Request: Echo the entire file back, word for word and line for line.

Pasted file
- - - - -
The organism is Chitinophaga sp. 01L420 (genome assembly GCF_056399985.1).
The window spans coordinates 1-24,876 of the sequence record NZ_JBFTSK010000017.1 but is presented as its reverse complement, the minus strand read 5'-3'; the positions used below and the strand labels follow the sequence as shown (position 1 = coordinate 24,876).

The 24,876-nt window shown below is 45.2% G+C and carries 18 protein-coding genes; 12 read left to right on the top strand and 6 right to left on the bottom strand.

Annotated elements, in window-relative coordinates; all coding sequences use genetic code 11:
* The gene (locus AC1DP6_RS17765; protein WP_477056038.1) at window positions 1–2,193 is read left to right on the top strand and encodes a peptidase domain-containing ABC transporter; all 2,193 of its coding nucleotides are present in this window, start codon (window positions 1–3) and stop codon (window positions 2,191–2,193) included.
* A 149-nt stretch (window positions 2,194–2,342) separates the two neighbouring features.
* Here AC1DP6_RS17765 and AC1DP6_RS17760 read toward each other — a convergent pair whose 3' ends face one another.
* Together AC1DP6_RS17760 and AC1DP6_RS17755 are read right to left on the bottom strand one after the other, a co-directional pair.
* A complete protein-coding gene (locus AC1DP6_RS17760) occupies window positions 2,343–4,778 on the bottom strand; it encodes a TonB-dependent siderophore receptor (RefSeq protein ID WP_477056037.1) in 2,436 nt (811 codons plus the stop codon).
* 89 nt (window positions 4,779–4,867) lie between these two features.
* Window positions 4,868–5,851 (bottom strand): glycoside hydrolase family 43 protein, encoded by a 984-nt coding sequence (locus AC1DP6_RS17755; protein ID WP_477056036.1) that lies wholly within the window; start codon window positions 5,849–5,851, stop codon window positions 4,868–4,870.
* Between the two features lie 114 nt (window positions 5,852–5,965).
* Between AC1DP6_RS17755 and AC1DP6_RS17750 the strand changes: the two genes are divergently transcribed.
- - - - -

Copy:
The organism is Chitinophaga sp. 01L420 (genome assembly GCF_056399985.1).
The window spans coordinates 1-24,876 of the sequence record NZ_JBFTSK010000017.1 but is presented as its reverse complement, the minus strand read 5'-3'; the positions used below and the strand labels follow the sequence as shown (position 1 = coordinate 24,876).

The 24,876-nt window shown below is 45.2% G+C and carries 18 protein-coding genes; 12 read left to right on the top strand and 6 right to left on the bottom strand.

Annotated elements, in window-relative coordinates; all coding sequences use genetic code 11:
* The gene (locus AC1DP6_RS17765; protein WP_477056038.1) at window positions 1–2,193 is read left to right on the top strand and encodes a peptidase domain-containing ABC transporter; all 2,193 of its coding nucleotides are present in this window, start codon (window positions 1–3) and stop codon (window positions 2,191–2,193) included.
* A 149-nt stretch (window positions 2,194–2,342) separates the two neighbouring features.
* Here AC1DP6_RS17765 and AC1DP6_RS17760 read toward each other — a convergent pair whose 3' ends face one another.
* Together AC1DP6_RS17760 and AC1DP6_RS17755 are read right to left on the bottom strand one after the other, a co-directional pair.
* A complete protein-coding gene (locus AC1DP6_RS17760) occupies window positions 2,343–4,778 on the bottom strand; it encodes a TonB-dependent siderophore receptor (RefSeq protein ID WP_477056037.1) in 2,436 nt (811 codons plus the stop codon).
* 89 nt (window positions 4,779–4,867) lie between these two features.
* Window positions 4,868–5,851 (bottom strand): glycoside hydrolase family 43 protein, encoded by a 984-nt coding sequence (locus AC1DP6_RS17755; protein ID WP_477056036.1) that lies wholly within the window; start codon window positions 5,849–5,851, stop codon window positions 4,868–4,870.
* Between the two features lie 114 nt (window positions 5,852–5,965).
* Between AC1DP6_RS17755 and AC1DP6_RS17750 the strand changes: the two genes are divergently transcribed.